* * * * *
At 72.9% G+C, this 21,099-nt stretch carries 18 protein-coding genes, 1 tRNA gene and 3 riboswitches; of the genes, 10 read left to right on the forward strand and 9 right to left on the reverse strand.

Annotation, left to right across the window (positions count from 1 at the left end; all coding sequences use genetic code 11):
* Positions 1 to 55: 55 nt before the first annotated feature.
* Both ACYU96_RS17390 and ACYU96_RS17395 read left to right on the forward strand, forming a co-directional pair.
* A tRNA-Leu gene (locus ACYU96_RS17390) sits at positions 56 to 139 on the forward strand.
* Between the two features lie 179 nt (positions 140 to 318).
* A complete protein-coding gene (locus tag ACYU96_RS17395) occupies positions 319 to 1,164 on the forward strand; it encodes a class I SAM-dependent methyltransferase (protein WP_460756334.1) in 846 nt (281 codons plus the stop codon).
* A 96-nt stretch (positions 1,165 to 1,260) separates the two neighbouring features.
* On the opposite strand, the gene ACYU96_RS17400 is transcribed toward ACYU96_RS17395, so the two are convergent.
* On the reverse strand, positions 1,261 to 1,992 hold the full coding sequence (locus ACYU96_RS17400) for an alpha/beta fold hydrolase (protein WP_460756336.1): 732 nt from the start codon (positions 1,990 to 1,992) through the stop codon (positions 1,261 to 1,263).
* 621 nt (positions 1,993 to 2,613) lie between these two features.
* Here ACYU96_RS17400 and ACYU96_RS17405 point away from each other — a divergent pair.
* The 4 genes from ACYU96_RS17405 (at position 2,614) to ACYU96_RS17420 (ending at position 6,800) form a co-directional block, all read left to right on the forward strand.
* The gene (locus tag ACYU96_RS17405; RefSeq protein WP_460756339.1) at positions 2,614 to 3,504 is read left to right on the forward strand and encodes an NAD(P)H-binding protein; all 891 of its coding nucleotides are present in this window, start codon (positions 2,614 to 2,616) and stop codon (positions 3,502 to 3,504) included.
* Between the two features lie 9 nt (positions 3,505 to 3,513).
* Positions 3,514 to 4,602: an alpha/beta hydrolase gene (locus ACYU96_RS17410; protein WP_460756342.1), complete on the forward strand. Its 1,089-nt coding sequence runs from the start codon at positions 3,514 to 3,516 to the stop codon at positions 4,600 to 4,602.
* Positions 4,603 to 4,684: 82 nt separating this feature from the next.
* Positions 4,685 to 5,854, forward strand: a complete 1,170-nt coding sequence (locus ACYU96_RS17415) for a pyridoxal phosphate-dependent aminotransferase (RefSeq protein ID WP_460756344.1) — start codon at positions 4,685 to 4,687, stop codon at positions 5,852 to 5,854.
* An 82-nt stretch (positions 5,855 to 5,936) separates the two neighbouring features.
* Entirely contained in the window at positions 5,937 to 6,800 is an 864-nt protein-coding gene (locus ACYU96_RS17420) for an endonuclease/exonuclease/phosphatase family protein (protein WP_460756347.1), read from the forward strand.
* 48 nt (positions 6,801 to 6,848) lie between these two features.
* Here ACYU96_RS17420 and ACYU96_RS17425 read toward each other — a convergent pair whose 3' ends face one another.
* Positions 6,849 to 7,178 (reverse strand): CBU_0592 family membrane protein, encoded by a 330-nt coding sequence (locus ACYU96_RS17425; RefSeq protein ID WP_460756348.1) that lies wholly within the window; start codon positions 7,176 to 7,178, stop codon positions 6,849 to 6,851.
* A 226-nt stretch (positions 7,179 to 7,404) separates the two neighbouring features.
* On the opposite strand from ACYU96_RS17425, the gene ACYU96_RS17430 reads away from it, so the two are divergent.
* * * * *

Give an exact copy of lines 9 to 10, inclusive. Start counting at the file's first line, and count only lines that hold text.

* On the opposite strand, the gene ACYU96_RS17400 is transcribed toward ACYU96_RS17395, so the two are convergent.
* On the reverse strand, positions 1,261 to 1,992 hold the full coding sequence (locus ACYU96_RS17400) for an alpha/beta fold hydrolase (protein WP_460756336.1): 732 nt from the start codon (positions 1,990 to 1,992) through the stop codon (positions 1,261 to 1,263).